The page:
Art gives life to the words of a story. Fantastic illustrations can make vivid memories that last for decades. It gives the words transcendence, pulling us into the tale and engaging the imagination.

Total magic.

Tuesday, April 26, 2016

REVIEW: The Doll in the Garden

The Doll in the Garden
Author: Mary Downing Hahn

Ashley and her mom  move to Monkton Mills to start a new life following the death of her father. Ashley misses her father, and is worried about her mother. She hopes the move will help her mom become less sad, and that they can have a happy life again. They rent the upper floor of a house owned by Miss Cooper, a cranky, unfriendly old lady. Miss Cooper lets Ashley know from the beginning that she dislikes children, cats and just about everything else.

The first day at the house, Ashley sees a white cat in the hedges in the backyard, and follows it into an overgrown, old rose garden. While investigating the garden, she also meets Kristi, a little girl who lives next door. While playing in the garden, they discover an old secret buried for many years. Ghostly crying in the night and weird occurrences pull the girls into the past where they have a chance to help right old wrongs.

This story is beautifully told, and well written. The landlady is a cantankerous old biddy. Kristi and Ashley have squabbles as neighbor kids will. Add a ghostly secret to the mix and it's just a fun spooky read!

I have read several books by Mary Downing Hahn, and all of them are well-written and awesome stories.

This tale is a ghost story, but there is nothing inappropriate for middle grade kids. As an adult, I even enjoyed the story. It would be a perfect beach or summer afternoon read.

Just a lovely book!

My rating: 8/10
Ages 10+

Monday, April 25, 2016

REVIEW: Mistletoe Murder

Mistletoe Murder
Author: Leslie Meier

As Christmas approaches, Lucy Stone is very busy at her job taking phone orders for Country Cousins, a mail-order company. Add in Christmas shopping, a visit from her mother, and the kids...well, Lucy really doesn't have time to get embroiled in a murder investigation. But, that's exactly what happens when she discovers the body of the founder of Country Cousins inside his car parked in the company parking lot. As she uncovers clues about who may have killed Sam Miller, little does she know that the killer is watching and waiting to kill those who get to close to the truth.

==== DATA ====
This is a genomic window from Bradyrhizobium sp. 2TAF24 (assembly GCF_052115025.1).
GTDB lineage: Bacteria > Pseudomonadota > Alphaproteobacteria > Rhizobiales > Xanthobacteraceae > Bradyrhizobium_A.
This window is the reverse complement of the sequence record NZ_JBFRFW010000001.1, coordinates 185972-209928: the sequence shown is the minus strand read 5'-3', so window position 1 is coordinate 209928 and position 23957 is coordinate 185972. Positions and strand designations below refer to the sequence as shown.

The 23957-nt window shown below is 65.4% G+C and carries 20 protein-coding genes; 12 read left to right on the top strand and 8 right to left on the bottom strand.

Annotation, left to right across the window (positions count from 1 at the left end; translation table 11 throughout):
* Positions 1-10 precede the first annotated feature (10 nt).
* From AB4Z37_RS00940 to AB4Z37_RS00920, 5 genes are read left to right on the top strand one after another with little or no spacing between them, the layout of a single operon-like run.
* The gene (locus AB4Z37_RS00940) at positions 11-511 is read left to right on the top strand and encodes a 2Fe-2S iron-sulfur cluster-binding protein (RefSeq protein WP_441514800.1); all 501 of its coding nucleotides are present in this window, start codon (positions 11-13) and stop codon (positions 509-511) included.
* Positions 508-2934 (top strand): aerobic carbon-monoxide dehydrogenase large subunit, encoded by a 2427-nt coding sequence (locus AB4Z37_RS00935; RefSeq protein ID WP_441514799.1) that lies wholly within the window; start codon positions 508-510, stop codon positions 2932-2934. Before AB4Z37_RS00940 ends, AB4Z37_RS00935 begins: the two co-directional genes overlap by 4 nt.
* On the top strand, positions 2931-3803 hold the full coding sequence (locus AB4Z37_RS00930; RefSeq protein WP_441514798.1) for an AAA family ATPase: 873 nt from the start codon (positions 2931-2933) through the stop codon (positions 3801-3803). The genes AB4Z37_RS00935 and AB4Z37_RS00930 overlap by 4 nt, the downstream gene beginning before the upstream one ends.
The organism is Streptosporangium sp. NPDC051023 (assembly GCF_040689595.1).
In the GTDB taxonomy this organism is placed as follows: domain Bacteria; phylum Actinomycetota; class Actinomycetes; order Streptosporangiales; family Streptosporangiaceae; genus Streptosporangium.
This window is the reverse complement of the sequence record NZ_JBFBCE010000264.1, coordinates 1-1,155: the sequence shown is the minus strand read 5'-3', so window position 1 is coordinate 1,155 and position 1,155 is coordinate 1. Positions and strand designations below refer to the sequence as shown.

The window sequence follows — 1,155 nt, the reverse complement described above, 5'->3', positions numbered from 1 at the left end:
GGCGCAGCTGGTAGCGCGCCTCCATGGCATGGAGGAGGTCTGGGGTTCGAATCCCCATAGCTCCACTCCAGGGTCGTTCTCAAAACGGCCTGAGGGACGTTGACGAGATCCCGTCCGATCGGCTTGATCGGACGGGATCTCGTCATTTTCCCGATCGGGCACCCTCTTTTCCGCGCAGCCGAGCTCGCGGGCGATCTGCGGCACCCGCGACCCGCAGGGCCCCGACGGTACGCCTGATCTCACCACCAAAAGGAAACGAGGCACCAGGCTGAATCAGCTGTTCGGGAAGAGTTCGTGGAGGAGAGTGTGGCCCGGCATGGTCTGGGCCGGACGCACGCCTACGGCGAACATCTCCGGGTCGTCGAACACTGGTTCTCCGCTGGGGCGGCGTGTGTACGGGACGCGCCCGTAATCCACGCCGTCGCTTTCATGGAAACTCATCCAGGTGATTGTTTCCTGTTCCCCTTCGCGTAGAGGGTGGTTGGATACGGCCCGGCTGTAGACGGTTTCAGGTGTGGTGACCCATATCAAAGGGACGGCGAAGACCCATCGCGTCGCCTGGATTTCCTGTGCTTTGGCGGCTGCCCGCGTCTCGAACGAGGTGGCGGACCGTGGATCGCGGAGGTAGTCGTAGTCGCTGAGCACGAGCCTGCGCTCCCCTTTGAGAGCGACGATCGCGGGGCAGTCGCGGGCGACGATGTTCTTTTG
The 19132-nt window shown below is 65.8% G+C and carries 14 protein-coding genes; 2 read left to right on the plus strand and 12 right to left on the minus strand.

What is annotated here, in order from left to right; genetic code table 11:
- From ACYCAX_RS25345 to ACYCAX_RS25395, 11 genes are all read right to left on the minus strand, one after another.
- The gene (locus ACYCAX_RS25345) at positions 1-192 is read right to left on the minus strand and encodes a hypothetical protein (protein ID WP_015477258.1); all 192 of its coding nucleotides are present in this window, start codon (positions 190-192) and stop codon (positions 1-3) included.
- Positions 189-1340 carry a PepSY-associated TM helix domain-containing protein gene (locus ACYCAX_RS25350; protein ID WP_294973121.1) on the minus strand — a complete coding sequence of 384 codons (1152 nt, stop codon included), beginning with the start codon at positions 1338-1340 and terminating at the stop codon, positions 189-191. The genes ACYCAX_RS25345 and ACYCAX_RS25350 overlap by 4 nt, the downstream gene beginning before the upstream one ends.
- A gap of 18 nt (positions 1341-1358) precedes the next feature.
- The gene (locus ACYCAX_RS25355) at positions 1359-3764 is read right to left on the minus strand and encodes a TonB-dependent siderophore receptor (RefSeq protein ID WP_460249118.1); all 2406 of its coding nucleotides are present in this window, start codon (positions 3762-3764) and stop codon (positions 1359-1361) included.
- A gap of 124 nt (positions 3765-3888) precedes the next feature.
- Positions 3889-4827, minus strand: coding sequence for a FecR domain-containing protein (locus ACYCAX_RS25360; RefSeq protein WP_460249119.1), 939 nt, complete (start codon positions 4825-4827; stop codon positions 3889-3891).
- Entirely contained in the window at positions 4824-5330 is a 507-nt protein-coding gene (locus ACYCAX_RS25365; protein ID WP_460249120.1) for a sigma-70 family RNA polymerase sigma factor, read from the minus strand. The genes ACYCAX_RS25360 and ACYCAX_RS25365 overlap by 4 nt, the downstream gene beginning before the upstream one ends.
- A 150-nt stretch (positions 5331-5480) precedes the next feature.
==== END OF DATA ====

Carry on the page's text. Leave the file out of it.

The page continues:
This book was just ok for me. The main character, Lucy, whines for the entire book about how busy she is. There is very little mystery, and a lot of complaining from her. After the first couple of chapters, I was really tired of hearing about how much she had to do.  There was more discussion of her to-do list for the holidays or complaints about her job than there was about the murder mystery. It really got a bit tedious for me.

There are also some plot twists that make no sense, or add nothing to the plot. At one point, Lucy's cat is strangled. But after burying the cat, there is no more mention of who might have killed their family pet, or why the pet was strangled by someone.  If someone strangled my cat and left it outside my home in the street, I would be calling the police and be very upset. But, as soon as the cat was buried, it was like nothing had happened.  Then Lucy believes that someone may have hired a hitman from an advertisement in a gun magazine to kill her boss. Her idea to test that idea is to contact several of these possible professional killers to pretend that she is interested in hiring someone to kill her husband. But for the most part, they are men looking to provide sexual services rather than murders. One refuses to come to Maine in winter to kill someone. And one is a real hitman who asks for too much money. This weird tangent did nothing to further the plot. It just seemed.....stupid. I won't give any more examples as I don't want to spoil the plot for anyone.....but the mystery portion of this book really made very little sense.